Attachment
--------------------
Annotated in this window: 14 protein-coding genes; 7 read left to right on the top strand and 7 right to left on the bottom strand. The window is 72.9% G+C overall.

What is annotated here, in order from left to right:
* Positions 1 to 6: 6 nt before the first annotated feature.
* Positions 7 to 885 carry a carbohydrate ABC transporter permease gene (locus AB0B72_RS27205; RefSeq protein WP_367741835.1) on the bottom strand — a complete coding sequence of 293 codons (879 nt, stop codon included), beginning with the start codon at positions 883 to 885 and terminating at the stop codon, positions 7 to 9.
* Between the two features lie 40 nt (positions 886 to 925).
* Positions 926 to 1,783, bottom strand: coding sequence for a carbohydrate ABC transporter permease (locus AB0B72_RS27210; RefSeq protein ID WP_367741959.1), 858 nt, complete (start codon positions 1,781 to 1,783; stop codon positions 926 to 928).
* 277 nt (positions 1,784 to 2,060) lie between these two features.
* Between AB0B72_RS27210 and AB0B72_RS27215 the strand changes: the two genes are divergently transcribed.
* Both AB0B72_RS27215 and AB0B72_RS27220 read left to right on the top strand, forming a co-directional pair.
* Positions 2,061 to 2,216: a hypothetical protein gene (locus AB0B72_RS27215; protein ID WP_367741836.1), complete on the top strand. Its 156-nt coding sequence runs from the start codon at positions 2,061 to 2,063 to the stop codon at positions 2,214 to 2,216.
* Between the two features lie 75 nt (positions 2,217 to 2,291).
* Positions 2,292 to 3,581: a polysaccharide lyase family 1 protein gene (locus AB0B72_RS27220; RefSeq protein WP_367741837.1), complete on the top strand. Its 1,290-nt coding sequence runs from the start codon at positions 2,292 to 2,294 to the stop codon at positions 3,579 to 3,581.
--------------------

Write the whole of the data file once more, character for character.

Annotated in this window: 14 protein-coding genes; 7 read left to right on the top strand and 7 right to left on the bottom strand. The window is 72.9% G+C overall.

What is annotated here, in order from left to right:
* Positions 1 to 6: 6 nt before the first annotated feature.
* Positions 7 to 885 carry a carbohydrate ABC transporter permease gene (locus AB0B72_RS27205; RefSeq protein WP_367741835.1) on the bottom strand — a complete coding sequence of 293 codons (879 nt, stop codon included), beginning with the start codon at positions 883 to 885 and terminating at the stop codon, positions 7 to 9.
* Between the two features lie 40 nt (positions 886 to 925).
* Positions 926 to 1,783, bottom strand: coding sequence for a carbohydrate ABC transporter permease (locus AB0B72_RS27210; RefSeq protein ID WP_367741959.1), 858 nt, complete (start codon positions 1,781 to 1,783; stop codon positions 926 to 928).
* 277 nt (positions 1,784 to 2,060) lie between these two features.
* Between AB0B72_RS27210 and AB0B72_RS27215 the strand changes: the two genes are divergently transcribed.
* Both AB0B72_RS27215 and AB0B72_RS27220 read left to right on the top strand, forming a co-directional pair.
* Positions 2,061 to 2,216: a hypothetical protein gene (locus AB0B72_RS27215; protein ID WP_367741836.1), complete on the top strand. Its 156-nt coding sequence runs from the start codon at positions 2,061 to 2,063 to the stop codon at positions 2,214 to 2,216.
* Between the two features lie 75 nt (positions 2,217 to 2,291).
* Positions 2,292 to 3,581: a polysaccharide lyase family 1 protein gene (locus AB0B72_RS27220; RefSeq protein WP_367741837.1), complete on the top strand. Its 1,290-nt coding sequence runs from the start codon at positions 2,292 to 2,294 to the stop codon at positions 3,579 to 3,581.